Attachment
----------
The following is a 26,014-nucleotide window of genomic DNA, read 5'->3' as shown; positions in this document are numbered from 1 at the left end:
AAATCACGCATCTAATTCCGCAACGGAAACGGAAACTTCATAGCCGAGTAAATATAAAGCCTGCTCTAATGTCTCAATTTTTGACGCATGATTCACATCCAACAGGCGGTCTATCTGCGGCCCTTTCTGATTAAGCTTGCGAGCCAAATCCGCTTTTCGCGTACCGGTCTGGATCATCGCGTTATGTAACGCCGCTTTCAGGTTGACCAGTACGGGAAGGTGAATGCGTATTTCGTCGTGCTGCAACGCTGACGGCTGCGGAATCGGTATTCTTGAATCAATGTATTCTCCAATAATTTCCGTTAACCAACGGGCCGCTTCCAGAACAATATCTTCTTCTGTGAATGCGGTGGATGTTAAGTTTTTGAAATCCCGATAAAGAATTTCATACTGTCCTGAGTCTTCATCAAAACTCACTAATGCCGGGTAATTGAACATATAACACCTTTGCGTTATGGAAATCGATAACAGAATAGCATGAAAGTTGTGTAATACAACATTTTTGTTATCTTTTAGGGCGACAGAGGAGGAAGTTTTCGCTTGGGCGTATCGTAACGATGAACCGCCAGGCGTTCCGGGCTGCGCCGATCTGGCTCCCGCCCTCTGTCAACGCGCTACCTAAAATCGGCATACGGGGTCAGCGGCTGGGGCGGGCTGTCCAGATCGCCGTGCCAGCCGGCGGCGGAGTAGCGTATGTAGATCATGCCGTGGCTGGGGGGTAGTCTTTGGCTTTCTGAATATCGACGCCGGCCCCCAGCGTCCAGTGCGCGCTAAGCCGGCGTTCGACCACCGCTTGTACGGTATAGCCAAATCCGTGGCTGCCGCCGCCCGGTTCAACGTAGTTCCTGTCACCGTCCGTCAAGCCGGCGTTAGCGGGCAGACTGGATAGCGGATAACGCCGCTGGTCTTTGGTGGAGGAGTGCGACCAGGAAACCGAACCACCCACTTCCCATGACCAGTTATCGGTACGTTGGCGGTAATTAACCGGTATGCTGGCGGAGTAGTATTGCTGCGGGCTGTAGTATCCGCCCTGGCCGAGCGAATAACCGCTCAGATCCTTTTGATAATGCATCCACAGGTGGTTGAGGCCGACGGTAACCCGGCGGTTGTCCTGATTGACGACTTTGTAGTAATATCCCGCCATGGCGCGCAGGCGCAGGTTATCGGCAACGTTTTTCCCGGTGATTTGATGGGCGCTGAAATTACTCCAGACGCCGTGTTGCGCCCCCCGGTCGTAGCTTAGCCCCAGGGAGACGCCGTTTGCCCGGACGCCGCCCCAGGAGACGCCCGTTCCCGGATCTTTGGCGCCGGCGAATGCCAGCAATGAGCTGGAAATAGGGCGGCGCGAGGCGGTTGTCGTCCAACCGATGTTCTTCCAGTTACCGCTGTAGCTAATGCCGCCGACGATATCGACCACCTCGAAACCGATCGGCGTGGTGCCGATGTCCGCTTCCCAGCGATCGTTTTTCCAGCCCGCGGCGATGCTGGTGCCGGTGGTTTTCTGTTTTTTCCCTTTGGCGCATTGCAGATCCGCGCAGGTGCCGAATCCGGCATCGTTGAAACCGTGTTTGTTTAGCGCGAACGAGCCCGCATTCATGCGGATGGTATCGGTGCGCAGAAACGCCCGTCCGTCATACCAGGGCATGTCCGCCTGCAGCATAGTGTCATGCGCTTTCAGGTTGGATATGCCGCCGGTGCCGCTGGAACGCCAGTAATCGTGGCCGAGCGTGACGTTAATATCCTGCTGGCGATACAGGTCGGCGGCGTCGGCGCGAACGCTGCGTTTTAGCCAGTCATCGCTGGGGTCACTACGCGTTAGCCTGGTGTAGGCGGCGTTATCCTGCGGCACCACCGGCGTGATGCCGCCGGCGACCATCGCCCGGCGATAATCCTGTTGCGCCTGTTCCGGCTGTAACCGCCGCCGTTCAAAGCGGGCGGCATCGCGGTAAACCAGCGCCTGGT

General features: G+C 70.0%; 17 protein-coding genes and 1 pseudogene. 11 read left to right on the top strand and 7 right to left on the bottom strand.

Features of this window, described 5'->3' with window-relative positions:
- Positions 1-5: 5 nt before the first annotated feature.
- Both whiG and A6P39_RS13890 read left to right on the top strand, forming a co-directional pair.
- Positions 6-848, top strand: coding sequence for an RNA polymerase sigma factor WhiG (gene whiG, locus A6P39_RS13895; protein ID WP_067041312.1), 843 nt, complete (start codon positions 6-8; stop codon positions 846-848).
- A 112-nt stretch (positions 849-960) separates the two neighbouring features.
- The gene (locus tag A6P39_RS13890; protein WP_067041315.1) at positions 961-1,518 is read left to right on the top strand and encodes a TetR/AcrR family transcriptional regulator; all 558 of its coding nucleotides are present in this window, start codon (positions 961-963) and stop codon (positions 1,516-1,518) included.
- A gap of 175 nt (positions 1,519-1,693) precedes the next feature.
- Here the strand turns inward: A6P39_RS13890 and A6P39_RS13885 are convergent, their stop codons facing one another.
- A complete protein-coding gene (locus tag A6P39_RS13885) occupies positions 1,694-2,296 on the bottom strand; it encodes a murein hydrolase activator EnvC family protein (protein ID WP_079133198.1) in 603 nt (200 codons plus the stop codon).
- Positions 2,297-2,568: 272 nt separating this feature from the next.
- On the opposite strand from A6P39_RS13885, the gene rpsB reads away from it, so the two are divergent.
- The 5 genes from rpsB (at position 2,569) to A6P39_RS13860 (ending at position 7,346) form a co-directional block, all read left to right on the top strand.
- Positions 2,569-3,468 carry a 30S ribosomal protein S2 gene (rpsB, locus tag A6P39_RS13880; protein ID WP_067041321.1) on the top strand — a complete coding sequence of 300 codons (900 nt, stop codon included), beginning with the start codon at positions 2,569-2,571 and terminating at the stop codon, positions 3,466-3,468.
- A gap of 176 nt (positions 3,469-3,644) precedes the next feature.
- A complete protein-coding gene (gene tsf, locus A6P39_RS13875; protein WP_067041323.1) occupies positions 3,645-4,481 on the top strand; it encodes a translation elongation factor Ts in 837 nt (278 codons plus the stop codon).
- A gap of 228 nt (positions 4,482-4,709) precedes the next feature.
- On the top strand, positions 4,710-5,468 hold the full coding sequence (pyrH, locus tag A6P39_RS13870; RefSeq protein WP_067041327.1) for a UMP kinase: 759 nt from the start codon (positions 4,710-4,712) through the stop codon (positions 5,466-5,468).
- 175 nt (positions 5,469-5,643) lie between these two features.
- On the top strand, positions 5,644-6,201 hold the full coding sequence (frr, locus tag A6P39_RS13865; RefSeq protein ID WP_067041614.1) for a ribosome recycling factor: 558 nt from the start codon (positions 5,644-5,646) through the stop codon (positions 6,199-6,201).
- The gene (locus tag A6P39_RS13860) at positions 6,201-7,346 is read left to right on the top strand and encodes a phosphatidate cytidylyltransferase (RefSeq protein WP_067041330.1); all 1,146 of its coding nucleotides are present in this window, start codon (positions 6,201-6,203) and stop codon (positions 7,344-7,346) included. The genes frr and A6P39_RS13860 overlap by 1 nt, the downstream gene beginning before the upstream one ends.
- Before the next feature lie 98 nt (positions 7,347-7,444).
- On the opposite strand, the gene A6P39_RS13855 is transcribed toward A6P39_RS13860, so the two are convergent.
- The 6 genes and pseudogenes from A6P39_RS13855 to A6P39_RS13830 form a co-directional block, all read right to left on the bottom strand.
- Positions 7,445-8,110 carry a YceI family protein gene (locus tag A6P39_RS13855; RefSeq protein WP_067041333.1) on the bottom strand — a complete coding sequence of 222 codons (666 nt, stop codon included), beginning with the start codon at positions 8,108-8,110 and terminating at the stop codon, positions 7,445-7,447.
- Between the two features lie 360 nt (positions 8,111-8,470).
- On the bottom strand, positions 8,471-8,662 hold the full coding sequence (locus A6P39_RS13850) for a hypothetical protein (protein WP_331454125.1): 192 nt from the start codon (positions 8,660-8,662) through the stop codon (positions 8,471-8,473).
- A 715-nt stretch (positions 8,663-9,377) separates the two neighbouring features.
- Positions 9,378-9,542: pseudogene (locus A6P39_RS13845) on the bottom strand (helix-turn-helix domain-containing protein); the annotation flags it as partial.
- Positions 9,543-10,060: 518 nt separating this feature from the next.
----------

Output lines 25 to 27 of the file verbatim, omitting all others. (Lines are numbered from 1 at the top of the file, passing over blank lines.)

- On the opposite strand, the gene A6P39_RS13855 is transcribed toward A6P39_RS13860, so the two are convergent.
- The 6 genes and pseudogenes from A6P39_RS13855 to A6P39_RS13830 form a co-directional block, all read right to left on the bottom strand.
- Positions 7,445-8,110 carry a YceI family protein gene (locus tag A6P39_RS13855; RefSeq protein WP_067041333.1) on the bottom strand — a complete coding sequence of 222 codons (666 nt, stop codon included), beginning with the start codon at positions 8,108-8,110 and terminating at the stop codon, positions 7,445-7,447.